• 8 nexus: spring 06 focus on europe education the myth of standardised business education Professor Howard Thomas, Dean of Warwick Business School, discusses the changing nature of European higher education and the quest to break down barriers and broaden horizons for students within Europe. I t’s been six years since 29 European Ministers of Education signed the 1999 Bologna Declaration, which aims to turn To do so, we must recognise that our differences are not as much ideological as they are cultural. The evolution and Furthermore, the European market is much more fragmented, since it is characterised by a wide diversity of languages, cultures, the heterogeneous systems of higher development of business and and legal systems. education in European countries into a educational institutions ‘European Higher Education Area,’ where in the United States and Business schools in Europe and the USA higher education degrees are comparable, Europe have their origins often reflect their cultural contexts. In mobile, and widely recognised. in the unique cultural, response to their market-driven culture, US economic, and political business schools quickly started developing The educational trends that the environment of these standardised educational products of mass Declaration’s signatories hope to address diverse appeal, such as the MBA. Since their in Europe are coming to bear on business regions. origins in the late nineteenth century, US business schools When we look have been less dependent on Business schools worldwide at the USA, we public funding and have often think of learned to rely upon are beginning to realise capitalism. significant private that educational models are In general support. Such terms, the support, which no longer static, isolated USA has usually takes structures followed a the form of market-oriented financial approach, schools worldwide. Students are no longer considering staying in their home countries to live private enterprise and work, but travelling the world. In past as the main driver years, these students faced obstacles to their of positive employment and education but in an era change. This of increasing globalisation, such a narrow- market- minded view of international credentials based will need to change. perspective has encouraged the The effect of the Bologna Declaration has development of flexible important implications for international administrative mechanisms that business education. But while we search lead to a high degree of openness for ways to make the world’s educational to, and acceptance of, continuous systems compatible, we should not strive to change. At the macroeconomic make them identical. Standardising such a level, the USA is a relatively complex assembly of educational models homogeneous and large market. would be impossible. More important, it would be regrettable to lose the diversity In contrast, European countries they offer. On the other hand, establishing have adopted a society- a system of equivalencies among school oriented approach, in which systems would benefit all institutions of governments and the public sector higher education. have a more prominent role in shaping social and economic development. As Education in context a consequence, their administrative Business schools worldwide are beginning mechanisms are more bureaucratic and to realise that educational models are no tradition-based, marked by a certain degree longer static, isolated structures. They are of conservatism and resistance to change. interacting at an accelerated level, and it To protect the social dimension of the will be important, if not crucial, that we markets, European societies have adopted be able to reconcile those models so that processes of change that tend to be students can more easily cross borders to more driven by consensus and take a study and work. longer time to build momentum.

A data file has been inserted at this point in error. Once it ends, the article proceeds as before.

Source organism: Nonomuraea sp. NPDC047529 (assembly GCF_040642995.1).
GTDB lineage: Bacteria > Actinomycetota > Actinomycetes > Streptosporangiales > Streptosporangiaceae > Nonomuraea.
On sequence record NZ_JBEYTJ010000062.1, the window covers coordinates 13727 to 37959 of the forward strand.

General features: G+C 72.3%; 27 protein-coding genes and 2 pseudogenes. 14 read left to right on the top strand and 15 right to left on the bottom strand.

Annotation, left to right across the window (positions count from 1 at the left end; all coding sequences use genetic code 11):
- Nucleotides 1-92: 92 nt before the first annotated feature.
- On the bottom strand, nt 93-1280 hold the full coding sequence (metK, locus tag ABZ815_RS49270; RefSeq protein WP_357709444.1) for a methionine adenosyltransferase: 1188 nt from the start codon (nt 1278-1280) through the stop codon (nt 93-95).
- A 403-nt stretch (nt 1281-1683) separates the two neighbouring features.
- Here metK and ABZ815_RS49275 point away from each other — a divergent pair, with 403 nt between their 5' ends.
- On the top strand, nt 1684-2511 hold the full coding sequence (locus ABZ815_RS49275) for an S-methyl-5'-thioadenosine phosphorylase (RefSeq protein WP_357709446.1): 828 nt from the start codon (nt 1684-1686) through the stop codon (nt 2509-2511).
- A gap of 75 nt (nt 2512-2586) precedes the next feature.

• education nexus: spring 06 focus on europe 9 donations by individuals and corporations time to pursuing that degree over the time Consideration, not standardisation has allowed many schools to build large it takes to earn. A two-year degree, however, When we look at issues of accreditation endowments to fund their enterprises. would be unacceptable to most Europeans and quality assurance, the term and the companies they work for – they are ‘standardisation’ really may simply mean European business schools have become not willing to take two full years from their ‘understanding.’ To accredit business more diverse, less standardised, and less lives or fund their education and lifestyles education in an environment such as institutionalised. However, they are also while they earn the degree. The two degrees Europe, where models differ so widely, we more dependent on state policies and are products of different cultures. must implement more flexible guidelines funding. Thus, it has taken them a much and standards and take into consideration longer period of time to become legitimate The flexible MBA programme has remained what is valuable within each model. entities in the educational landscapes of mostly a product of countries outside the Even more important, we must have the their countries. USA. At Warwick Business School, we sensitivity to understand the different business cultures these countries represent. Often, educators worldwide have tried to reinvent international education as if it Students are no longer staying in their home countries to should follow a US model. Globalisation live and work, but travelling the world. In past years, these is not Americanisation. It has become a students faced obstacles to their employment and education necessity for management education to hold more international conferences and but in an era of increasing globalisation, such a narrow- provide avenues for people to exchange minded view of international credentials will need to change ideas. That is the short to medium-term way of solving the problem. As we look to long-term goals and solutions, it is essential for business school Education as a function of society have three different MBA schedules based deans and faculty to recognise and become In encouraging and communicating a around a common curriculum: full-time sensitive to the variety of cultural and sensitive recognition of different models of for 12 months; a three-year programme, educational models that exist beyond education we also can see how education delivered as a series of modules that are their home countries. In their search for should differ from country to country. one week in duration; or via distance partnerships and alliances, they will need Educational systems often represent very learning. We have over 2,000 MBA to balance complementary points their high quality and a tremendous value within students but only around 75 full-time MBA institutions share with potential allies, their regional contexts, even if they don’t students annually. while taking into consideration the value look like our own. of those areas in which they differ. Through Increasing understanding a clear understanding of such educational In the USA, for example, the term ‘general To develop a ‘European Higher diversity, all models of business education education’ for a business undergraduate Education area’, the Bologna Declaration should become both more internationally degree typically means that up to 50 recommends a degree system that and culturally sensitive and much more percent of the degree is in non-business, ironically follows a US model, with an enriched overall. liberal arts subjects. In many European undergraduate cycle lasting a minimum of countries general business education at the three years and a graduate cycle of study undergraduate level involves virtually no leading to a masters or doctoral degree. general education – the assumption is that There are also very specific statements, for the author in minute students have had those courses in their example, about a requirement of four years high school careers. experience before an MBA degree, as well Howard Thomas is Professor of Strategic as very clear statements about the nature Management and Dean of WBS. His present In Great Britain, a one-year, full-time MBA and form of specialist masters degrees. appointments include: Inaugural Fellow of the degree is common, while in the USA, the US Strategic Management Society, past Chair of the Board of the Graduate Management two-year MBA degree is the norm. When The Bologna Declaration’s agenda for Admissions Council, member of Beta Gamma looked at simplistically the degrees may the future harmonisation of learning Sigma, and Fellow of both the Academy of seem as if they are not equivalent. However, structures in higher education across Management in the USA and the UK and of in the USA, each year in a typical MBA Europe strives to take the differences the Sunningdale Institute. He is currently Vice- follows a semester system – students study among schools into consideration, while President of the efmd (European Foundation for Management Development) and a board for two four-month semesters, break for the still maintaining a set of standards that all member of GFME, ABS, BAM and State Farm summer, and return for two more semesters can follow within their different cultural Bank. of study. In Britain, students study in an circumstances and frameworks. Resolving intensive, 12-month programme. Yes, such a paradox has been the daunting Full details of Howard’s career, research these two models are different but is one task for the European Union and the interests and a comprehensive list of the journal articles and books which he has necessarily better than the other? European Foundation for Management authored and co-authored can be found on Development. the WBS web site w www.wbs.ac.uk/faculty/ In America, students are often willing members/howard/thomas to save their money to fund the MBA education and then dedicate their